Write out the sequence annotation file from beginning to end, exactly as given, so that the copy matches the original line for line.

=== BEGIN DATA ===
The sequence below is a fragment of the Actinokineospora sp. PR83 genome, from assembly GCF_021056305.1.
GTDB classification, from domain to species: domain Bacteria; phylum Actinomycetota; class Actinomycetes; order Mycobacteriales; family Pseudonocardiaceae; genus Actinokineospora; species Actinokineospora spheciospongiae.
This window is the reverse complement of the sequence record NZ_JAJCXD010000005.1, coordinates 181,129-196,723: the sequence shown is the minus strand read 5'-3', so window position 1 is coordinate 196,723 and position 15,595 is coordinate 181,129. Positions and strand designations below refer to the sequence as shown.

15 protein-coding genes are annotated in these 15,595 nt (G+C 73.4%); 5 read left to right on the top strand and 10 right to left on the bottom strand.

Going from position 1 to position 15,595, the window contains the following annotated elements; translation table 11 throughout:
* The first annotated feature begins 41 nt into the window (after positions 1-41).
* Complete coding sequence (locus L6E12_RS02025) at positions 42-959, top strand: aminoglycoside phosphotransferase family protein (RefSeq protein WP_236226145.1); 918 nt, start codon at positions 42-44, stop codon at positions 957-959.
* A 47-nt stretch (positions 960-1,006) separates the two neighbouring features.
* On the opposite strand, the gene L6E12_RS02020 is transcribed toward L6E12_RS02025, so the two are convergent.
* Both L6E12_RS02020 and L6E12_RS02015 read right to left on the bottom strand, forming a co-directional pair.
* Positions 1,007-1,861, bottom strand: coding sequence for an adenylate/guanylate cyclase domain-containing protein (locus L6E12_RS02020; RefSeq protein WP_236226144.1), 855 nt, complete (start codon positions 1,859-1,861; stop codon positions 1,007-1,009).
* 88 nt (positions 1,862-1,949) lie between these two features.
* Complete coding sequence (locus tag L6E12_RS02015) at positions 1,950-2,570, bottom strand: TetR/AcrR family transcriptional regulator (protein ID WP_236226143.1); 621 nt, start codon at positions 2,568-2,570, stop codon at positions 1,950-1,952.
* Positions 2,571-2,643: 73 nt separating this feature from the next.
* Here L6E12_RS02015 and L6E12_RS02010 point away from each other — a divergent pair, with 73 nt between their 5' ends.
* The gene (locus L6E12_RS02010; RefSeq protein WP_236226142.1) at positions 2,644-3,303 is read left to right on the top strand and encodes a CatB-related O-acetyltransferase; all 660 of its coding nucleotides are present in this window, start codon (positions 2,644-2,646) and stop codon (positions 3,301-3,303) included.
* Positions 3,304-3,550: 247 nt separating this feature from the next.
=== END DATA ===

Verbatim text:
The sequence below is a fragment of the Actinokineospora sp. PR83 genome, from assembly GCF_021056305.1.
GTDB classification, from domain to species: domain Bacteria; phylum Actinomycetota; class Actinomycetes; order Mycobacteriales; family Pseudonocardiaceae; genus Actinokineospora; species Actinokineospora spheciospongiae.
This window is the reverse complement of the sequence record NZ_JAJCXD010000005.1, coordinates 181,129-196,723: the sequence shown is the minus strand read 5'-3', so window position 1 is coordinate 196,723 and position 15,595 is coordinate 181,129. Positions and strand designations below refer to the sequence as shown.

15 protein-coding genes are annotated in these 15,595 nt (G+C 73.4%); 5 read left to right on the top strand and 10 right to left on the bottom strand.

Going from position 1 to position 15,595, the window contains the following annotated elements; translation table 11 throughout:
* The first annotated feature begins 41 nt into the window (after positions 1-41).
* Complete coding sequence (locus L6E12_RS02025) at positions 42-959, top strand: aminoglycoside phosphotransferase family protein (RefSeq protein WP_236226145.1); 918 nt, start codon at positions 42-44, stop codon at positions 957-959.
* A 47-nt stretch (positions 960-1,006) separates the two neighbouring features.
* On the opposite strand, the gene L6E12_RS02020 is transcribed toward L6E12_RS02025, so the two are convergent.
* Both L6E12_RS02020 and L6E12_RS02015 read right to left on the bottom strand, forming a co-directional pair.
* Positions 1,007-1,861, bottom strand: coding sequence for an adenylate/guanylate cyclase domain-containing protein (locus L6E12_RS02020; RefSeq protein WP_236226144.1), 855 nt, complete (start codon positions 1,859-1,861; stop codon positions 1,007-1,009).
* 88 nt (positions 1,862-1,949) lie between these two features.
* Complete coding sequence (locus tag L6E12_RS02015) at positions 1,950-2,570, bottom strand: TetR/AcrR family transcriptional regulator (protein ID WP_236226143.1); 621 nt, start codon at positions 2,568-2,570, stop codon at positions 1,950-1,952.
* Positions 2,571-2,643: 73 nt separating this feature from the next.
* Here L6E12_RS02015 and L6E12_RS02010 point away from each other — a divergent pair, with 73 nt between their 5' ends.
* The gene (locus L6E12_RS02010; RefSeq protein WP_236226142.1) at positions 2,644-3,303 is read left to right on the top strand and encodes a CatB-related O-acetyltransferase; all 660 of its coding nucleotides are present in this window, start codon (positions 2,644-2,646) and stop codon (positions 3,301-3,303) included.
* Positions 3,304-3,550: 247 nt separating this feature from the next.